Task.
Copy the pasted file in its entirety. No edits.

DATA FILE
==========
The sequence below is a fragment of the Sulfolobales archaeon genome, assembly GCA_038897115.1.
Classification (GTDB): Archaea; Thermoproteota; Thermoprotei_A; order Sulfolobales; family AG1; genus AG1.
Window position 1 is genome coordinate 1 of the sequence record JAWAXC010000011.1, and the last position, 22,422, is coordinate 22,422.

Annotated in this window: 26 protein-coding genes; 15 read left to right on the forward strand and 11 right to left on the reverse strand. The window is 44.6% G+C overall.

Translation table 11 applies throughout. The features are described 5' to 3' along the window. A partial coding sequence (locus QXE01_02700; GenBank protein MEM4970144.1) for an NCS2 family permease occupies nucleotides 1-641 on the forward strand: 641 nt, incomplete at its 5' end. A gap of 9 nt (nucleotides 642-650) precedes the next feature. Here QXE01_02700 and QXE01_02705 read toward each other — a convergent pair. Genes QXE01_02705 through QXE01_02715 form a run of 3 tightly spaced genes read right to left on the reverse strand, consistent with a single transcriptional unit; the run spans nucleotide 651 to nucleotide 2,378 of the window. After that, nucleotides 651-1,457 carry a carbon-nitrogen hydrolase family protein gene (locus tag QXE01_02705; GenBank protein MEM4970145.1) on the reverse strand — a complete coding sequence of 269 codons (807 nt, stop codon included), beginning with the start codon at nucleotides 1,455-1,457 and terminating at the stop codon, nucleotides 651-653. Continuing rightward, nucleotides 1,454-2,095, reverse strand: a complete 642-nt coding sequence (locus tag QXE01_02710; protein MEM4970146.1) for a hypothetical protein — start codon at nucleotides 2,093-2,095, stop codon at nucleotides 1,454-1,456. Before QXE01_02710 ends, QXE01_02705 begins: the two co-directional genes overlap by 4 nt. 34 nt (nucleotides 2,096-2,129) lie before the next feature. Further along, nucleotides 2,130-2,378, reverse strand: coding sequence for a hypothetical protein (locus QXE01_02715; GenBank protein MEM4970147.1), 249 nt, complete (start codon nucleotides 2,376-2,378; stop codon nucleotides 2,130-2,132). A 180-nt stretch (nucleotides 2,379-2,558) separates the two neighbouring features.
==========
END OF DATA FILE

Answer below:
The sequence below is a fragment of the Sulfolobales archaeon genome, assembly GCA_038897115.1.
Classification (GTDB): Archaea; Thermoproteota; Thermoprotei_A; order Sulfolobales; family AG1; genus AG1.
Window position 1 is genome coordinate 1 of the sequence record JAWAXC010000011.1, and the last position, 22,422, is coordinate 22,422.

Annotated in this window: 26 protein-coding genes; 15 read left to right on the forward strand and 11 right to left on the reverse strand. The window is 44.6% G+C overall.

Translation table 11 applies throughout. The features are described 5' to 3' along the window. A partial coding sequence (locus QXE01_02700; GenBank protein MEM4970144.1) for an NCS2 family permease occupies nucleotides 1-641 on the forward strand: 641 nt, incomplete at its 5' end. A gap of 9 nt (nucleotides 642-650) precedes the next feature. Here QXE01_02700 and QXE01_02705 read toward each other — a convergent pair. Genes QXE01_02705 through QXE01_02715 form a run of 3 tightly spaced genes read right to left on the reverse strand, consistent with a single transcriptional unit; the run spans nucleotide 651 to nucleotide 2,378 of the window. After that, nucleotides 651-1,457 carry a carbon-nitrogen hydrolase family protein gene (locus tag QXE01_02705; GenBank protein MEM4970145.1) on the reverse strand — a complete coding sequence of 269 codons (807 nt, stop codon included), beginning with the start codon at nucleotides 1,455-1,457 and terminating at the stop codon, nucleotides 651-653. Continuing rightward, nucleotides 1,454-2,095, reverse strand: a complete 642-nt coding sequence (locus tag QXE01_02710; protein MEM4970146.1) for a hypothetical protein — start codon at nucleotides 2,093-2,095, stop codon at nucleotides 1,454-1,456. Before QXE01_02710 ends, QXE01_02705 begins: the two co-directional genes overlap by 4 nt. 34 nt (nucleotides 2,096-2,129) lie before the next feature. Further along, nucleotides 2,130-2,378, reverse strand: coding sequence for a hypothetical protein (locus QXE01_02715; GenBank protein MEM4970147.1), 249 nt, complete (start codon nucleotides 2,376-2,378; stop codon nucleotides 2,130-2,132). A 180-nt stretch (nucleotides 2,379-2,558) separates the two neighbouring features.